• U.S.

Health: Womb with a View

2 minute read
Sanjay Gupta, M.D.

For many expectant parents, nine months is just too long. Not willing to wait for the birth of their child and the accompanying flash photos, parents-to-be are shelling out $200 and more to ultrasound centers with cutesy names like Prenatal Peek and Womb with a View for high-res, golden-hued ultrasound images of fetuses in their amniotic homes. It’s not hard to see the appeal. The latest advances in ultrasound technology–from grainy 2D to glorious 4D with accompanying DVD–produce images that are impressive, showing facial features, hair, fingers, toes and even a fetus’ sex. Some companies throw in a sound track to go with Baby’s first video.

But there may be risks. The FDA issued a firm warning earlier this year in its consumer magazine. Although there are no reported cases of ultrasound causing harm to a fetus, the FDA SAYS we simply don’t know enough about the long-term effects of repeatedly sending high doses of energy across a mother’s womb. After all, these ultrasonic waves are the same as those used at higher exposure to break up kidney stones. Laboratory studies have shown that even at low levels, ultrasounds can produce physical effects in tissue, including jarring vibrations and temperature increases. John Hayes, editor in chief of Diagnostic Imaging Magazine, is concerned that entertainment ultrasounds may give parents a false sense of security. He is troubled by the fact that some expectant mothers are forgoing standard prenatal visits after a “reassuring” visit to an ultrasound center.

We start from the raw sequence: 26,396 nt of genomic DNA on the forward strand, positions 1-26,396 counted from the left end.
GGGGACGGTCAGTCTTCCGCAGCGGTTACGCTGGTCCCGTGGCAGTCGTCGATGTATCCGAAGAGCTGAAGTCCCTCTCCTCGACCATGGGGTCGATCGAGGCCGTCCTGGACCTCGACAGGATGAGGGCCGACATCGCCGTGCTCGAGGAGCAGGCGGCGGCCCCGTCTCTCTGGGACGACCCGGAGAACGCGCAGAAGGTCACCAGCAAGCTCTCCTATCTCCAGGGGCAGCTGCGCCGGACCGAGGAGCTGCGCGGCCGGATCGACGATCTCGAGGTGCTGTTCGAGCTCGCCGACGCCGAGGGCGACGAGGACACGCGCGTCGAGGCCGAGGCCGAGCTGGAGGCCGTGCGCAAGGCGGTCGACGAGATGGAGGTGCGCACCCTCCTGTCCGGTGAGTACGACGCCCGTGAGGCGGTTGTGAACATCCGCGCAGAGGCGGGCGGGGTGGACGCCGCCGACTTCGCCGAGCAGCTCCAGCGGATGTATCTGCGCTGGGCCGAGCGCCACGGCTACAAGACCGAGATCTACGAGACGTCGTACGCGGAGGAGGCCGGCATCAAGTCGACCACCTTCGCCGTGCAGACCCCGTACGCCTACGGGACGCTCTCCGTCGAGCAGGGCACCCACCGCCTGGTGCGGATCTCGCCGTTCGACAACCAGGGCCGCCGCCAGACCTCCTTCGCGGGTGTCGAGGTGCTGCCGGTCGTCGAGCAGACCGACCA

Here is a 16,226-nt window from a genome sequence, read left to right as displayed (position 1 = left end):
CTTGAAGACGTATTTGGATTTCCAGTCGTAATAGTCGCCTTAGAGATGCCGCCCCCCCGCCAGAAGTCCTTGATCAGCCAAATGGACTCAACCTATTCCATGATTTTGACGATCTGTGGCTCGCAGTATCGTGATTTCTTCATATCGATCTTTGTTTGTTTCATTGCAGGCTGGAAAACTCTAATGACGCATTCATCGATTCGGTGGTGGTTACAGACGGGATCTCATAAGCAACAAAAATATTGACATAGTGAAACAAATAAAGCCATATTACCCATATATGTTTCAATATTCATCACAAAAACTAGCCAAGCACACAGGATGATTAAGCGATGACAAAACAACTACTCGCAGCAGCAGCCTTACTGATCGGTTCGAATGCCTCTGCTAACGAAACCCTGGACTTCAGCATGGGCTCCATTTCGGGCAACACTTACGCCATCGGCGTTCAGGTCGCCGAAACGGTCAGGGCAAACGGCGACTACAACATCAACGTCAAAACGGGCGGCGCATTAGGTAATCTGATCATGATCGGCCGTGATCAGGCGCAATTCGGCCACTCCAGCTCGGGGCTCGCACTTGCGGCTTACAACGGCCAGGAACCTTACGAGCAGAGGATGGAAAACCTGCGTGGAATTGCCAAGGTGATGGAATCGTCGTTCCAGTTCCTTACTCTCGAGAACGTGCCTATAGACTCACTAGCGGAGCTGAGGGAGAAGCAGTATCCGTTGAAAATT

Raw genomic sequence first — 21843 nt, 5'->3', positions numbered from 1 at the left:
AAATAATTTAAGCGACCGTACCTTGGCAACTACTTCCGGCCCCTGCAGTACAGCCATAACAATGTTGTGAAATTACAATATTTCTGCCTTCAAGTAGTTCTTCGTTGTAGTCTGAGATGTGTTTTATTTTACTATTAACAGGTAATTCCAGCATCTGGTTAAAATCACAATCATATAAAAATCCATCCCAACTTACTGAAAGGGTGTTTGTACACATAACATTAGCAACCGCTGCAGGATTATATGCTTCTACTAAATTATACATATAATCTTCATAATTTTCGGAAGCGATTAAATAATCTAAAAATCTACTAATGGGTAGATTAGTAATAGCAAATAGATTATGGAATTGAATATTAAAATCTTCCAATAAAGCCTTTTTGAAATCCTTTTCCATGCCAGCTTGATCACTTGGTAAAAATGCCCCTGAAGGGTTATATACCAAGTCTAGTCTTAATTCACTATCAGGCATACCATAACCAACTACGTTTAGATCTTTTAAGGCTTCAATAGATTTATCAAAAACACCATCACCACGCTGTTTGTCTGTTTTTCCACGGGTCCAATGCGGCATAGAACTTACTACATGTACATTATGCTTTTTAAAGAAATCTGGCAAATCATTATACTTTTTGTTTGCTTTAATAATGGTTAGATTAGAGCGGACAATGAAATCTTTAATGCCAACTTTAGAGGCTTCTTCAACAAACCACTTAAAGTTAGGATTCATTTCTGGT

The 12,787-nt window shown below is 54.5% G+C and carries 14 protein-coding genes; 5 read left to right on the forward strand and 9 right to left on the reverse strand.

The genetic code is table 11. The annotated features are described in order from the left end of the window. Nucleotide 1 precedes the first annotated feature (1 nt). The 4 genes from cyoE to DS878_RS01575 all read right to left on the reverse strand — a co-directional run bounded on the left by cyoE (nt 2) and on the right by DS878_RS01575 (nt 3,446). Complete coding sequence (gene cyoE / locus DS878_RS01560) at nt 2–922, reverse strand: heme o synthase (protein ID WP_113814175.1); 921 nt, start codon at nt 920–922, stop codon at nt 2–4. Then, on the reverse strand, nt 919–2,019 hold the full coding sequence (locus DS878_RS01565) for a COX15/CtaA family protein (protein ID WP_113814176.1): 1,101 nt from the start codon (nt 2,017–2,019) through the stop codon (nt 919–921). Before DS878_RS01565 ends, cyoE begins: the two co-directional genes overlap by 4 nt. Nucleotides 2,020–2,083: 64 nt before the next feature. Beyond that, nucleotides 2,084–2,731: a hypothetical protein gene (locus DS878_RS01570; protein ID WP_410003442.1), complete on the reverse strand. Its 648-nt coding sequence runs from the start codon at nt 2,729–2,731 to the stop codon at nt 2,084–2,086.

None of that has slowed the spread of ultrasound-imaging machines. The devices, which can cost as much as $200,000, are even popping up in the offices of obstetricians eager to please patients who expect to get the same services from their doctors that they can buy in a shopping mall.

If you really want a prenatal keepsake, the risks of getting just one are probably pretty low. But first clear it with your doctor. Then limit your exposure to 20 min. or less, and make sure that whoever performs the procedure is a trained sonographer. Or you can just wait a few more months and be surprised. –With reporting by A. Chris Gajilan

Sanjay Gupta is a neurosurgeon and CNN medical correspondent

More Must-Reads from TIME

Contact us at letters@time.com